Faculty and Research Highlights from 2012
In 2013, Jonathan Gitlin, Senior Scientist, joined the Bell Center as Acting Director, replacing Joshua Hamilton who was serving in this capacity in 2012. Gitlin maintains a joint appointment in the Cellular Dynamics Program. He is interested in the interplay of the environment and the genome in early human development and his research utilizes zebrafish as a model for understanding human disease, environmental adaptation and evolutionary biodiversity.
The Horb lab studies the mechanisms of pancreas development and differentiation in Xenopus laevis and this past year has identified new genes involved in promoting transdifferentiation of liver to pancreatic beta cells, identified a role for an RNA binding protein Staufen 2 in mediating patterning of the anterior endoderm, and examined the role of BrunoL1, an RNA binding protein regeneration of pancreatic cells.
Drew Latimer is a developmental biologist and Track II Assistant Research Scientist in the laboratory of Dr. Jonathan Gitlin, which uses zebrafish embryos as a model to study the biology of copper. He is primarily interested in understanding how copper and copper dependent proteins function during embryonic development, with a specific view towards determining how copper deficiency affects brain development.
The Jeffrey lab is interested in the regeneration of the oral siphon (mouth) of Ciona, a genus of Cionidea sea squirts. In this past year his lab has discovered that it is possible to replicate the entire regeneration process in a tissue culture dish, found that siphon regeneration is arrested in the oldest animals of a natural Ciona population, and discovered a molecular mechanism involved in oral siphon regeneration involving the Notch signaling pathway.
The Messerli lab studies the physical and physiological controls that organize and polarize cells during development, repair and regeneration and this past year has designed and implemented a simple device for selection, isolation, and accurate positioning of single cells in three dimensions, identified a novel role for the TRPV1 calcium channel is cell migration, and demonstrated a role for the zinc transporter ZIP12 in zinc homeostasis in the mouse and frog nervous systems.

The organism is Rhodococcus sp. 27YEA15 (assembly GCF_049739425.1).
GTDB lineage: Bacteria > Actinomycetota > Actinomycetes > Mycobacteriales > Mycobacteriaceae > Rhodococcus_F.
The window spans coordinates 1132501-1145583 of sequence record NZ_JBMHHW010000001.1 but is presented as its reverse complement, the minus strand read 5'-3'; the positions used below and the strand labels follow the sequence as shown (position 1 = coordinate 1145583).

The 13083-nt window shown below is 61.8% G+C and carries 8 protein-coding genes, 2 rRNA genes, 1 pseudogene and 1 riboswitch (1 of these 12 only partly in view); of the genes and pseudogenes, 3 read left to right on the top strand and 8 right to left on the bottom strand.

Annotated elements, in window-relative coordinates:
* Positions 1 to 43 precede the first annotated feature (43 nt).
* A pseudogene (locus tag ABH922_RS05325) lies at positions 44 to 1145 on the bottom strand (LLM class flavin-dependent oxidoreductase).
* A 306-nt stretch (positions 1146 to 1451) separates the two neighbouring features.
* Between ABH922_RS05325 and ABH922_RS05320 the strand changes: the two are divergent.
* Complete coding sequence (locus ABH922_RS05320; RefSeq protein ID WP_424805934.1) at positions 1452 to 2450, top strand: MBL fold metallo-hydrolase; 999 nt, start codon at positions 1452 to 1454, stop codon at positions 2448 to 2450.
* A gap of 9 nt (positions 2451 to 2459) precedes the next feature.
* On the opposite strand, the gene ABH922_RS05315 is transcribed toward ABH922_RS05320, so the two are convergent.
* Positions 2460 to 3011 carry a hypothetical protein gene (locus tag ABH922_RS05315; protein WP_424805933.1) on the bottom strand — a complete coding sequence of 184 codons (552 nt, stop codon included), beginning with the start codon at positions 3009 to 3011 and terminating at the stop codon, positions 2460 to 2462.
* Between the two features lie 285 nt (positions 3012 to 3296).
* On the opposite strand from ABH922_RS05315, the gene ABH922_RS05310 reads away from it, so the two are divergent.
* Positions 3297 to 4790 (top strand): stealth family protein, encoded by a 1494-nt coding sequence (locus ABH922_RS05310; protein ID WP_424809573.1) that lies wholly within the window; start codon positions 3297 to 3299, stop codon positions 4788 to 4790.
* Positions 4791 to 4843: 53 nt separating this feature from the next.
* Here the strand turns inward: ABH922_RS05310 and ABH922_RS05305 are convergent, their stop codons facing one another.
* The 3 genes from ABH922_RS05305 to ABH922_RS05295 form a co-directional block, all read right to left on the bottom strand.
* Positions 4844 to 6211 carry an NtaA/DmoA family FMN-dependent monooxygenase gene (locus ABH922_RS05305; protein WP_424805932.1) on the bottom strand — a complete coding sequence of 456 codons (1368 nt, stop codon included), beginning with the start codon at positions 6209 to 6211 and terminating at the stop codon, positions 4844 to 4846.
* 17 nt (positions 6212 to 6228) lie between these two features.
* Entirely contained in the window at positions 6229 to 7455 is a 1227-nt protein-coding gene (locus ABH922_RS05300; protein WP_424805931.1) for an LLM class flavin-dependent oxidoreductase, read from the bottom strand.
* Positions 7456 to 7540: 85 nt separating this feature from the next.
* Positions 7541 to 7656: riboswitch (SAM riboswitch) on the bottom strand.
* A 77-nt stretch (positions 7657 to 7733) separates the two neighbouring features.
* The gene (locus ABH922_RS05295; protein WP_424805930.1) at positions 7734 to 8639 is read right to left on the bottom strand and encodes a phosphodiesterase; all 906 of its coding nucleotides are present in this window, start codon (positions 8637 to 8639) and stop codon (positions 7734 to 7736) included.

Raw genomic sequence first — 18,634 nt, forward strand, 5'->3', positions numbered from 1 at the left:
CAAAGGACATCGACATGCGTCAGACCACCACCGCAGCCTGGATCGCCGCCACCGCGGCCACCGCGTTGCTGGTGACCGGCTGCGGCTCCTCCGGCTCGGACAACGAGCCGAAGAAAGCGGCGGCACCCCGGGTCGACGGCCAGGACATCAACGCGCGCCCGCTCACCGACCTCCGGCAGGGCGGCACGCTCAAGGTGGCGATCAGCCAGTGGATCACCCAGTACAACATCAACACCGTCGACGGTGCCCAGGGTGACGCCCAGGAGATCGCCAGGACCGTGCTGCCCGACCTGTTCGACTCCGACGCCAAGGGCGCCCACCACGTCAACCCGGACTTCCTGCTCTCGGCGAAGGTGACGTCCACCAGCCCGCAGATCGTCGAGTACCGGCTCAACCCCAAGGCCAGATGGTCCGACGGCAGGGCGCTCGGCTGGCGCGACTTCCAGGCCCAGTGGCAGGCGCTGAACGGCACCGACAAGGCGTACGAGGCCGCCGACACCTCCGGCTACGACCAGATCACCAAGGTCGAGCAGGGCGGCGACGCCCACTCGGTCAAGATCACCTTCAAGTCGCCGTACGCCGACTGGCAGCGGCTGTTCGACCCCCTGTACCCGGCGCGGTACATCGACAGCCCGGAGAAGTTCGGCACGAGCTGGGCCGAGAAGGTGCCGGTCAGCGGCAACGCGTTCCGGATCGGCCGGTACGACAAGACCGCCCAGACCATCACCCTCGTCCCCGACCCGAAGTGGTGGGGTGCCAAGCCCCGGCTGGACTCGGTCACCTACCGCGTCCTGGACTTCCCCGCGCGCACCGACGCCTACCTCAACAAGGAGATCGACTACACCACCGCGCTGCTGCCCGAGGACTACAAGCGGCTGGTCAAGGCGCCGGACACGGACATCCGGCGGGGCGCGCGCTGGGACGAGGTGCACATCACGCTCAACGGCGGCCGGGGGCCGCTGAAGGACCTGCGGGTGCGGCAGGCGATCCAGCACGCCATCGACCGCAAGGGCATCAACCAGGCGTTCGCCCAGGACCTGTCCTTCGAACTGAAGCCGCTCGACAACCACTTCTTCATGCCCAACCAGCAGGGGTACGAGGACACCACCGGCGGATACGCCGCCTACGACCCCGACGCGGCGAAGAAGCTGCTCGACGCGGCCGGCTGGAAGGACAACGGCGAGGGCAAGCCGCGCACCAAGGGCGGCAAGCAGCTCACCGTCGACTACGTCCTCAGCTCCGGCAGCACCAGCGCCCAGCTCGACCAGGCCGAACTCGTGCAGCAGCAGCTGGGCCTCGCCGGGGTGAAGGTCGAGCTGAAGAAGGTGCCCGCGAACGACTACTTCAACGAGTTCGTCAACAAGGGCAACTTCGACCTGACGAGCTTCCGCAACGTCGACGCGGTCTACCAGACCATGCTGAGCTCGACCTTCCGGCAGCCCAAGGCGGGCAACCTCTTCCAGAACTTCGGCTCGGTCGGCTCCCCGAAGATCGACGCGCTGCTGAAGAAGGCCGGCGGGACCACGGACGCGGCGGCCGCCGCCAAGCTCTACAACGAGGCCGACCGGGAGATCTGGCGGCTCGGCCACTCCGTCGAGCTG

The Morgan lab is currently utilizing the sea lamprey as a model organism for spinal cord regeneration following injury and has discovered that synuclein accumulates after injury and modulates neuronal survival such that reducing synuclein accumulation may be a useful mechanism to increase regeneration after spinal cord injury. Her work holds great promise for the development of novel approaches for affected patients.
The Smith lab is interested in defining the gene regulatory networks that control embryonic pattern formation and in this past year has developed novel functional comparative genomic approaches to identify regulatory pathways essential for body plan organization and regeneration, and initiated studies to elucidate the stem cell signaling network in the sea urchin.
The Tamm lab is exploring the mechanisms of coordination and control of ciliary motion utilizing the Ctenophora or comb jellies. In this past year his work has provided a morphological foundation for histological, cellular, and molecular analysis of ciliary regeneration in ctenophores. He has also examined regeneration of comb plates in comparison to normal development of these structures in post-larval and adult stages of different types of ctenophores to define the unique mechanisms underlying both processes.
After complete damage to their spinal cords, mammalian vertebrates do not regain function below the wound site. In contrast, after an equivalent injury, non-mammalian vertebrates (e.g., fish and amphibians) are capable of recovery. What is the neuronal basis of this recovery?